Gene therapy for Duchenne is centered on the goal of successfully introducing into a muscle cell the correct genetic code, or recipe, necessary to make the dystrophin protein. Because dystrophin is such a large protein, smaller versions (referred to as micro-dystrophins) are inserted into the delivery vehicle. Viral delivery using the adeno-associated virus (AAV) harnesses the virus’s natural ability to deposit genetic material right to the muscle cell nucleus. The result of this viral “infection” would be the successful recoding of each muscle cell in the patient’s body so that a smaller but functional dystrophin protein could be made.
A Phase 2 clinical trial is active, but no longer recruiting participants.
On March 19, 2020, Sarepta Therapeutics has provided an update addressing questions from the community regarding COVID-19, including updates on current clinical trials and accessing approved therapies. On April 13, 2020, Sarepta Therapeutics shared additional COVID-19 resources.
This program is sponsored by Sarepta Therapeutics and has been partially funded by Parent Project Muscular Dystrophy.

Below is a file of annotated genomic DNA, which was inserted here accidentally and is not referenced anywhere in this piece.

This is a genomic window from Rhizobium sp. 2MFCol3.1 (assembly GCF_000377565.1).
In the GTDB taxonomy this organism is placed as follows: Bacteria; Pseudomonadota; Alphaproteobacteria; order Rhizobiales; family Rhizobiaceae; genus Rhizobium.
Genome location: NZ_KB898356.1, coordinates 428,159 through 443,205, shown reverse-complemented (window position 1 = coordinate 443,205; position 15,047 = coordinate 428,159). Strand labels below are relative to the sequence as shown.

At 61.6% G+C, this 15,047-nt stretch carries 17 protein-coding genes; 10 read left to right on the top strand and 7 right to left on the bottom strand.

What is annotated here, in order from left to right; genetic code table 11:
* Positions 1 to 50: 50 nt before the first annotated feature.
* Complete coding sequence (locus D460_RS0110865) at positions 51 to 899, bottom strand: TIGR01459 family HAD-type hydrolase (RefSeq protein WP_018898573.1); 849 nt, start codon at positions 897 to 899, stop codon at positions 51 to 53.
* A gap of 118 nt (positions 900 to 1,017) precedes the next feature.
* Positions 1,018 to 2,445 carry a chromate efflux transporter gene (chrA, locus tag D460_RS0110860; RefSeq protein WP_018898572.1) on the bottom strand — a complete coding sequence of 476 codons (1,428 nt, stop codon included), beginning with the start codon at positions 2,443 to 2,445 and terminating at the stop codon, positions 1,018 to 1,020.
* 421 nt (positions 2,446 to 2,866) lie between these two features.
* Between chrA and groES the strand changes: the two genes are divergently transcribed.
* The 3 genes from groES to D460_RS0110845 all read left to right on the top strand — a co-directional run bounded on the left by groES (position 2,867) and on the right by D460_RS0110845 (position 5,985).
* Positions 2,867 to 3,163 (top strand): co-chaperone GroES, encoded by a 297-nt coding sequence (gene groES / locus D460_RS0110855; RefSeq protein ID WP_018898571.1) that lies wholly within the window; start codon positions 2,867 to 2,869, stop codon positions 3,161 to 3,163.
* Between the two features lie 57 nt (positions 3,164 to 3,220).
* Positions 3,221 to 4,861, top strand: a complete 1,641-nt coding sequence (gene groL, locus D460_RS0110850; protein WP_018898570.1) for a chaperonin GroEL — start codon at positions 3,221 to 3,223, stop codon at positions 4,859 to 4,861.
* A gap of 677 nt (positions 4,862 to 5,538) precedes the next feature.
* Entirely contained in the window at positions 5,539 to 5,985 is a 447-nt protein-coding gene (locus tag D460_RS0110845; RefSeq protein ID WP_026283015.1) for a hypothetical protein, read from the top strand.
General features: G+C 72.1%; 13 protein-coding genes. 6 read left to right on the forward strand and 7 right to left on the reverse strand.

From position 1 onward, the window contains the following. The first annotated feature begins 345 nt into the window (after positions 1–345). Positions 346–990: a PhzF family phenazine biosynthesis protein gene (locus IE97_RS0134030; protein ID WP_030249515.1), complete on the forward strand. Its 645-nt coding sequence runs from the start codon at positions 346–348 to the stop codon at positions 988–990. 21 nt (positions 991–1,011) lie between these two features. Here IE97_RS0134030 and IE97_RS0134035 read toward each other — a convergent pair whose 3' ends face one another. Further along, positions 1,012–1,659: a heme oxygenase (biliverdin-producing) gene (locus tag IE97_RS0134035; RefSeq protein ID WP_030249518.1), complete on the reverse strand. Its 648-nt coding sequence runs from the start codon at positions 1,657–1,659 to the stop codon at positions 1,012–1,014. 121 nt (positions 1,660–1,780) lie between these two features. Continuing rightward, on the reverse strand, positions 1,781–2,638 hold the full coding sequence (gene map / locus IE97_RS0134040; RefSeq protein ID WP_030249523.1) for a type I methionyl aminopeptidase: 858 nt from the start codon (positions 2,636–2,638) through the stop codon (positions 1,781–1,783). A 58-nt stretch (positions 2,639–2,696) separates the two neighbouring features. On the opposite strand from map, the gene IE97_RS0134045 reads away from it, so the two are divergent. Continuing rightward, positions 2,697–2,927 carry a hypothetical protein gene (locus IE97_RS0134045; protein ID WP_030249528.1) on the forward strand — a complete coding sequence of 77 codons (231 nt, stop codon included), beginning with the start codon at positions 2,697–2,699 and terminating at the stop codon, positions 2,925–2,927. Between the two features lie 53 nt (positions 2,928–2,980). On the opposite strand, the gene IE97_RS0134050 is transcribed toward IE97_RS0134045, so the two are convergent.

|A Randomized, Double-blind, Placebo-controlled Study of SRP-9001|
|Systemic Gene Delivery Clinical Trial for Duchenne Muscular Dystrophy|
Sarepta Presents at the PPMD 2019 Annual Conference
Jerry Mendell, MD (Nationwide Children’s) Presents at the PPMD 2018 Annual Conference
Webinar: Understanding Gene Therapy, Part 2 - Nationwide Children's HospitalAs part of our ongoing series on Understanding Gene Therapy, Dr. Jerry Mendell of Nationwide Children’s Hospital joined PPMD for a webinar on September 6, 2017 to discuss his upcoming gene therapy trial, including trial design, inclusion/exclusion criteria, and timelines. This webinar is the second in our series on Gene Therapy where we are bring leaders in gene therapy technology to you to discuss their latest projects and provide an update on this incredibly exciting and expanding field.